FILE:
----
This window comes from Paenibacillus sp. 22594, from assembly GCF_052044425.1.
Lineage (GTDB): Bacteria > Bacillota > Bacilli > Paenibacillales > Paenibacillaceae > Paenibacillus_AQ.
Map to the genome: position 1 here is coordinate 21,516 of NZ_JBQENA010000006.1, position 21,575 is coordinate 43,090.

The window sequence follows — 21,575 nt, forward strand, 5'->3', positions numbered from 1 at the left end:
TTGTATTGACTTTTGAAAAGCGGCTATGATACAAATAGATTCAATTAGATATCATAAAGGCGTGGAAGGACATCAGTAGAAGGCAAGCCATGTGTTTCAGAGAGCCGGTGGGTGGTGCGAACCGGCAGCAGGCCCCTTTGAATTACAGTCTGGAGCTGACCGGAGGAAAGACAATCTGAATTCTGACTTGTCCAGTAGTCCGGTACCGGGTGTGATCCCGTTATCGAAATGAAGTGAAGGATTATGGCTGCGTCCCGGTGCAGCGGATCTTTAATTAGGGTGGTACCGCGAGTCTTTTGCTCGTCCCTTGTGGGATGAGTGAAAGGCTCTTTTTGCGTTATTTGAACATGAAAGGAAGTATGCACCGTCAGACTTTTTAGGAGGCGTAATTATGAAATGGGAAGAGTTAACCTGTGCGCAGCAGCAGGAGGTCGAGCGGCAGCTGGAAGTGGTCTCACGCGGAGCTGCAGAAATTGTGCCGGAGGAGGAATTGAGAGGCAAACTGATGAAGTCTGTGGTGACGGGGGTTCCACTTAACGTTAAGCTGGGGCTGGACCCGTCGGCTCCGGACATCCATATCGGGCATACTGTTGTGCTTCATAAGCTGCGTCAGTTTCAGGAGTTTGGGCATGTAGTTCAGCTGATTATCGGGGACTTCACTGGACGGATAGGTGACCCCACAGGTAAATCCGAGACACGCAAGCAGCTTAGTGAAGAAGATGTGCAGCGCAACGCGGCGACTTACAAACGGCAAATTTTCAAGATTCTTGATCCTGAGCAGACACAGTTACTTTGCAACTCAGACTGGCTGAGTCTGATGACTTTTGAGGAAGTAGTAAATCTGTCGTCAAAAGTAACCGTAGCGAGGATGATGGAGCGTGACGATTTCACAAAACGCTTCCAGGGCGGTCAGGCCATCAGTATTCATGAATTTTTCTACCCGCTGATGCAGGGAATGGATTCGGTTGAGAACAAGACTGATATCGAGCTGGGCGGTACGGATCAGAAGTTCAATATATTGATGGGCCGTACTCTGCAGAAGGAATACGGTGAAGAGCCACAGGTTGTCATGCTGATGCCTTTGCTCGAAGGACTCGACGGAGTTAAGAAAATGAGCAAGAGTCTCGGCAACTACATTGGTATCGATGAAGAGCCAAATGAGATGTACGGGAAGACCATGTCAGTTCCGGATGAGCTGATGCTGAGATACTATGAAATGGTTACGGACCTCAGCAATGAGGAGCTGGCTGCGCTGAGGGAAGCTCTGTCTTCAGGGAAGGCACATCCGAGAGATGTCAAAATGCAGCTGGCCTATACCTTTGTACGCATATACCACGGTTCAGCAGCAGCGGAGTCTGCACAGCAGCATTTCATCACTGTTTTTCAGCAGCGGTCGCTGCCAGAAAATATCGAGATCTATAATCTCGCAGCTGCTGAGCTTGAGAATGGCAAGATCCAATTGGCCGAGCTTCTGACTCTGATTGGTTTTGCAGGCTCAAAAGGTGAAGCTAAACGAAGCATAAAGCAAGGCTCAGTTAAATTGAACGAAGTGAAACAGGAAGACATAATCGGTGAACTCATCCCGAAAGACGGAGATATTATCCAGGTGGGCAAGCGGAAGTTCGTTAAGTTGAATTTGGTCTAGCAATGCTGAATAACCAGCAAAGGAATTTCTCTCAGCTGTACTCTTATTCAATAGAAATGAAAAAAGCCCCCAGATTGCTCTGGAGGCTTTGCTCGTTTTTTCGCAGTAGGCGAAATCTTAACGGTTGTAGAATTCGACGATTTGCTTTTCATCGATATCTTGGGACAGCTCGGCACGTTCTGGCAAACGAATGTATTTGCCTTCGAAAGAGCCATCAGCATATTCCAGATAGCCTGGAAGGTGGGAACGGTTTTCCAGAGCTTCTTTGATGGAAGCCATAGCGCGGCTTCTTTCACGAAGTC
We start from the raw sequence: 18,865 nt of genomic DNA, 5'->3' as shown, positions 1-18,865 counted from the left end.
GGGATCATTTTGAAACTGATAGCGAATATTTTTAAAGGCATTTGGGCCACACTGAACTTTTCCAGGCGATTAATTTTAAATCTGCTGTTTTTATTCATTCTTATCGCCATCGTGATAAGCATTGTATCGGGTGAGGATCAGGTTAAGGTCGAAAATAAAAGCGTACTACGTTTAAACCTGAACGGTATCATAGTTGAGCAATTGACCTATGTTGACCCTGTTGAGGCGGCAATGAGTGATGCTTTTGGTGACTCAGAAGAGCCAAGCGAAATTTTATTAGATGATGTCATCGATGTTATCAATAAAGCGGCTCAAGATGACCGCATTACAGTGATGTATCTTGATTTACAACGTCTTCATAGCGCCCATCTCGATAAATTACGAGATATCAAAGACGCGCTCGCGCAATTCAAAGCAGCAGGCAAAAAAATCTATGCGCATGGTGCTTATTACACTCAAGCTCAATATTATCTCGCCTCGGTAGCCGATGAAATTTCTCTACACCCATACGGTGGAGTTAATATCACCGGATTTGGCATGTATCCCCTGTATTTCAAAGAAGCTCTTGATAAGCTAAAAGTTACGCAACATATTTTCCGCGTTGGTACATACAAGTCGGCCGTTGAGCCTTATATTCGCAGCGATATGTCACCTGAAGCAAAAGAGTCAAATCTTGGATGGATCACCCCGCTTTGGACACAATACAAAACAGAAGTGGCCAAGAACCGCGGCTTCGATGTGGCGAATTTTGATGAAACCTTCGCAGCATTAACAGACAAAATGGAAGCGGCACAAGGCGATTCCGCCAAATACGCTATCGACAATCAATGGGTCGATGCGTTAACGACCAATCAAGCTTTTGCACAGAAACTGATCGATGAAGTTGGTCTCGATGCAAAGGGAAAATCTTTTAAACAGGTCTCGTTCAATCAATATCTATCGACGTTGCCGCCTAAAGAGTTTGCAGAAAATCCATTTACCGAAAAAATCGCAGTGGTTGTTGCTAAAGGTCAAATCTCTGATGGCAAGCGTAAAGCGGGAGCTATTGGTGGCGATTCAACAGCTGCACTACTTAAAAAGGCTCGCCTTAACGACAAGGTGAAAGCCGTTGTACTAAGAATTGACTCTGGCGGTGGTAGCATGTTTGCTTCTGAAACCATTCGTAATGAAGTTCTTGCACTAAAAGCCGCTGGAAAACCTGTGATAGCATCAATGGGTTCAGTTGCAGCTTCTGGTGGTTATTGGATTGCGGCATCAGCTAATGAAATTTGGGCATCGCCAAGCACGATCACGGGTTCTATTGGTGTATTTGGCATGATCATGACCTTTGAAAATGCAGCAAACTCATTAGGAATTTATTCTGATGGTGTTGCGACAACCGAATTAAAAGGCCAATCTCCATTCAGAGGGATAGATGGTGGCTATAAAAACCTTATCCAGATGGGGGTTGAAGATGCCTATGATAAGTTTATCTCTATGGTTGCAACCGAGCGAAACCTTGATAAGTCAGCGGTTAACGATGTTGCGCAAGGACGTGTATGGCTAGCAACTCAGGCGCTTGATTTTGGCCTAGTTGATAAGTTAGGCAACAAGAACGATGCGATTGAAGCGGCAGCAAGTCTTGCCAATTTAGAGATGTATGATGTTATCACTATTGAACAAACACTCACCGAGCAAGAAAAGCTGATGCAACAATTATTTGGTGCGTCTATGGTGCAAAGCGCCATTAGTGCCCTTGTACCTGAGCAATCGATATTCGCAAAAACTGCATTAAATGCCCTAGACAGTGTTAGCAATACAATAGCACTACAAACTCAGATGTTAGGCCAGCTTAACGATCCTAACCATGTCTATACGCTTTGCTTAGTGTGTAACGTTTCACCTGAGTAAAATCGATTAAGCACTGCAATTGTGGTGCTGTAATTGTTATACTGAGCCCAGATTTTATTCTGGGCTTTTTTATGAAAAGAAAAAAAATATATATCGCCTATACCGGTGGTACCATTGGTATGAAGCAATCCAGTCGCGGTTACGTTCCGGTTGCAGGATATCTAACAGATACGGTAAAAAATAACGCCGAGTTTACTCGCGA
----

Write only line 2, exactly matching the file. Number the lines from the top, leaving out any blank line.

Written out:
Lineage (GTDB): Bacteria > Bacillota > Bacilli > Paenibacillales > Paenibacillaceae > Paenibacillus_AQ.